CommonSpace editor Ben Wray says that with May on her way out, a furious Tory membership smitten by Farage will now pick the Prime Minister and dictate the Brexit strategy – unless democrats unite and fight for a General Election
THERE is a consensus among the chattering classes (at least the ones on Twitter) that the upshot of Theresa May’s meeting with the Tory backbencher 1922 Committee today is that she will, one way or another, be gone by Summer.
The chair of the 1922 Committee, Graham Brady, has published a terse letter laying out that May and Brady will meet to agree “a timetable” for a Tory leadership contest after the ‘one more heave’ prime minister’s fourth attempt to get her Brexit deal through parliament on 3 June. Brady says that whichever way the vote goes, the timetable will be be agreed for the prime minister’s departure.
And it seems to be obvious that the time for said departure will be the Tory annual conference, which falls on 29 September – one month before the new article 50 deadline of 31 October.
With May’s resignation confirmed for the Summer, it’s highly unlikely that she will get her Brexit Deal through at the fourth time of trying. Brexiteer MPs thinking about supporting her now have even less incentive, as they know she is finished after the vote no matter what the outcome. Tory leadership candidates will also be doing everything they can to differentiate themselves from the failed prime minister, and thus will be in no mood to help their leader, who’s authority is totally shot through.
So if we can bank on May leaving within a couple of months with Brexit still not resolved, we can also bank on how the Tory leadership race is going to shape up. Various buffoons and charlatans will present themselves as more red, white & blue than the next, each trying to win the hearts of the Tory’s furious membership, many of whom will trot out next week to put their tick in the box of the Brexit Party rather than their own.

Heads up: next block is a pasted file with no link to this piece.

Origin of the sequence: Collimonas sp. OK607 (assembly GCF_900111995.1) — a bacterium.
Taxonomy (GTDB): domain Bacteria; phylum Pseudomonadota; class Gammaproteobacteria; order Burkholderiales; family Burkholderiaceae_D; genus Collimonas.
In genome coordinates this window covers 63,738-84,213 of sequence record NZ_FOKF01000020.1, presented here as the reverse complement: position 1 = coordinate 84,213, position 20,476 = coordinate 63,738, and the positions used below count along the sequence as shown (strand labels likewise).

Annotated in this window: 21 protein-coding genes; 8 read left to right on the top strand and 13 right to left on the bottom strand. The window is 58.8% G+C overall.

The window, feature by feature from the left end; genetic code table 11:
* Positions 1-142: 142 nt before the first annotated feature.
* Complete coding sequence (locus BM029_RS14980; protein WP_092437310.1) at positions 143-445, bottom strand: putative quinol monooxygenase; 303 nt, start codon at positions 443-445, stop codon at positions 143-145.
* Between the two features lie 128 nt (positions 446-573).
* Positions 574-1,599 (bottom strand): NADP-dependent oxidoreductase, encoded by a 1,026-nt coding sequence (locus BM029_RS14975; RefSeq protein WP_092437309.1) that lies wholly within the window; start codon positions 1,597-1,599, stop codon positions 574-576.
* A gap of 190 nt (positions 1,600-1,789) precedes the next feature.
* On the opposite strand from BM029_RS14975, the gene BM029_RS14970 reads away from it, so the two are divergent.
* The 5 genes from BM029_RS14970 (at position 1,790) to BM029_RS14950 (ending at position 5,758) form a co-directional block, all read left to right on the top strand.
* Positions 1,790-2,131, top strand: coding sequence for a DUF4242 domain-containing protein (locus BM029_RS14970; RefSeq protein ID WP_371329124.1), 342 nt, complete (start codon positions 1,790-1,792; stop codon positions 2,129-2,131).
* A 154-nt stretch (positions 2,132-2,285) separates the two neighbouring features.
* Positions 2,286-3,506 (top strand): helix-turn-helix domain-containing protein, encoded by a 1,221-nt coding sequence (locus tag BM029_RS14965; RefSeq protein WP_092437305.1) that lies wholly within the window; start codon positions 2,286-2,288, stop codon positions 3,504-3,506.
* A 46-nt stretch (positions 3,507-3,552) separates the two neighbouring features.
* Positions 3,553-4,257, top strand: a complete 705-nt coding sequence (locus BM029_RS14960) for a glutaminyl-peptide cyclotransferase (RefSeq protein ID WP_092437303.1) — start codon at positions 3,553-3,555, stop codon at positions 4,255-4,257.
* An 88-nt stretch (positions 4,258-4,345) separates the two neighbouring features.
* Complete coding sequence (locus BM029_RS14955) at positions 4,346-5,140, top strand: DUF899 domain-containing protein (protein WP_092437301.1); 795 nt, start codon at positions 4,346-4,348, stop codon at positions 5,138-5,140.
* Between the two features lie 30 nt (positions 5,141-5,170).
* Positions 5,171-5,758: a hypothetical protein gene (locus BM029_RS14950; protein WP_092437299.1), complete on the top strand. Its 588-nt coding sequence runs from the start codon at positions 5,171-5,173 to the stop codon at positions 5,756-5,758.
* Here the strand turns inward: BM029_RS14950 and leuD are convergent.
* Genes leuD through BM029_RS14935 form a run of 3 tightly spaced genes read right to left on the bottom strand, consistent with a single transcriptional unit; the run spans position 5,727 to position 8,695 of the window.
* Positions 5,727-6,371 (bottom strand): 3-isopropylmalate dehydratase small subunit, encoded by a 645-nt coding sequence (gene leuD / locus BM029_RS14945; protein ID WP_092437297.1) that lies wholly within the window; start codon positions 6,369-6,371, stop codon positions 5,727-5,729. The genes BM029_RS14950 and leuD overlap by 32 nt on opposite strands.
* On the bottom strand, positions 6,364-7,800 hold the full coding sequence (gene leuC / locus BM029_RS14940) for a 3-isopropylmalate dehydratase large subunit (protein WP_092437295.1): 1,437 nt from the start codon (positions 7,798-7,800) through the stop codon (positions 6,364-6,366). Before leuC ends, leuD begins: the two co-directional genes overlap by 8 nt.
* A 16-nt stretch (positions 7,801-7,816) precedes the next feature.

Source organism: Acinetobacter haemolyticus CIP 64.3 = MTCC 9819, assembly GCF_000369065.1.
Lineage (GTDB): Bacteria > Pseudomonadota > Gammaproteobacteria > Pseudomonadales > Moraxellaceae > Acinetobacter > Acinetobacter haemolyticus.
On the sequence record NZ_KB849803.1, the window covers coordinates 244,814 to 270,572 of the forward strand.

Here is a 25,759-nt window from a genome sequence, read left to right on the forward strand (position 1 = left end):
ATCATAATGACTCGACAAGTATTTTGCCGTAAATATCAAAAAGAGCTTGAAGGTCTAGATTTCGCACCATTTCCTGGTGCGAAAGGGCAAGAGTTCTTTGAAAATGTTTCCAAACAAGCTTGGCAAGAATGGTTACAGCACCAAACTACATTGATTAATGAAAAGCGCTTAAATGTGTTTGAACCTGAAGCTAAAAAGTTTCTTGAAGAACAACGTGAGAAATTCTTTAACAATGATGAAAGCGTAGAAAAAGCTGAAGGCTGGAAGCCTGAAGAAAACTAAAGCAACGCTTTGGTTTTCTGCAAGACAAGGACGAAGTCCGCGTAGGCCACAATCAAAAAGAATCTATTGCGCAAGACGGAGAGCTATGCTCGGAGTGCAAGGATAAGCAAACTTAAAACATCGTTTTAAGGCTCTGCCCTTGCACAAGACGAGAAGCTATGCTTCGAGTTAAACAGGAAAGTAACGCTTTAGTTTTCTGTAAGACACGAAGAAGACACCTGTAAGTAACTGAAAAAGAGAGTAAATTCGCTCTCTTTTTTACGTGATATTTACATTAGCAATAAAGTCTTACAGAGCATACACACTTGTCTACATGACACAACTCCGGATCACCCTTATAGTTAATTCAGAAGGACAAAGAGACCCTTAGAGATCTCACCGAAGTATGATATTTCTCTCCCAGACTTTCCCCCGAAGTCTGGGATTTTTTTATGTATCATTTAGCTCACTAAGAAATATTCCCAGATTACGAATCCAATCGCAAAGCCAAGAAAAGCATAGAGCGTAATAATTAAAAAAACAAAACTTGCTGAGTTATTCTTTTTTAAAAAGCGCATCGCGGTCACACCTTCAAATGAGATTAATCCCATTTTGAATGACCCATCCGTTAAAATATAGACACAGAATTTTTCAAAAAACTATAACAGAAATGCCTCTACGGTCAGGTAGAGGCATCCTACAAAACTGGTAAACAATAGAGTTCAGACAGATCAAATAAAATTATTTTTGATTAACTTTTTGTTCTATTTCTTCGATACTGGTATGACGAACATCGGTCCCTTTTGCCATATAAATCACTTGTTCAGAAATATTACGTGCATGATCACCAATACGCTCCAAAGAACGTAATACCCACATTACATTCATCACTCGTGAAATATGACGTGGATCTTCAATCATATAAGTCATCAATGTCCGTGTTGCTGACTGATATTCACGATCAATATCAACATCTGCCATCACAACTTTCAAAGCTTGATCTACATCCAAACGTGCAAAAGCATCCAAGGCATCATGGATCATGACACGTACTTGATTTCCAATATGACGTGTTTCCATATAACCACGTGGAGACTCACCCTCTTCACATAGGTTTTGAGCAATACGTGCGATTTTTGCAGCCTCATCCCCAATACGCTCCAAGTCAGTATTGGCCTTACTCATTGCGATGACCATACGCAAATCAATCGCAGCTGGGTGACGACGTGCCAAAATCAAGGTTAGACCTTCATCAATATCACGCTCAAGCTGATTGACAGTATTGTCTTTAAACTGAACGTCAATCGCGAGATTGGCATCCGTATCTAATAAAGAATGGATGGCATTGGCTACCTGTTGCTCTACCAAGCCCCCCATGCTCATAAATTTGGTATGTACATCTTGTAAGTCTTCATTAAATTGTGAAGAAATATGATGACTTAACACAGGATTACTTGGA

Let’s remember that the final nail in May’s coffin has been the Brexit Party’s rapid rise. Not only are the Tories on course to get less than half the vote of Nigel Farage’s new right-wing vehicle in the EU elections, they are currently polling neck and neck with the party for a future Westminster election, both on 20 per cent. It’s that political threat which has led MPs to conclude that May has to be gone, or else the Tory ship might sink with her leadership.
That context is what frames this election, which perhaps will be the most consequential party leadership election in the history of British politics. Not only will they be deciding the next Prime Minister, they will also be deciding the UK’s Brexit strategy. A party with an average age of 72, with the last recorded membership being 124,000 in 2018 (it will be significantly less now), has the future of the country in the palm of its hands.
If you think that’s a democratic outrage, you’ld be right. Britons were told in 2017 that they were voting for Theresa May so she had a mandate to deliver her Brexit. They didn’t even give the Tories a majority government, but with May gone and Boris or whoever in on an anti-Theresa May ticket, the distance between government and democracy will have grown into a gaping chasm.
Of course this in itself makes the case for independence, but if we can’t get a section 30 order out of May, what chance out of her ultra-Brexiteer successor? While Boris Johnson as Prime Minister may well send Yes support soaring, the democratic lock on accessing a second independence referendum still needs to be unpicked.
That’s where an alliance could be formed. The SNP, Labour and other Remainers in parliament who see a No Deal Brexit on the cards could demand together a General Election when May resigns. The Tories can even select their new leader if they want before the election, but only on the basis that the election happens before Brexit is resolved. May’s resignation means no one has a mandate over the country’s constitutional future – so they have to seek a new mandate.
The SNP could campaign in that General Election on the basis that a majority of Scottish MPs would be a mandate for a second independence referendum. The distinct possibility of a minority Labour Government could provide the nationalists with further leverage to ensure that comes to pass.
We don’t know exactly what a General Election would bring, but that’s the nature of democracy – there’s no definites. The alternative is to let Tory members, apoplectic about Brexit not being delivered and smitten by Farage, dictate the future of Britain on their own. Surely, that is no alternative at all.
Picture courtesy of Tiocfaidh ar la 1916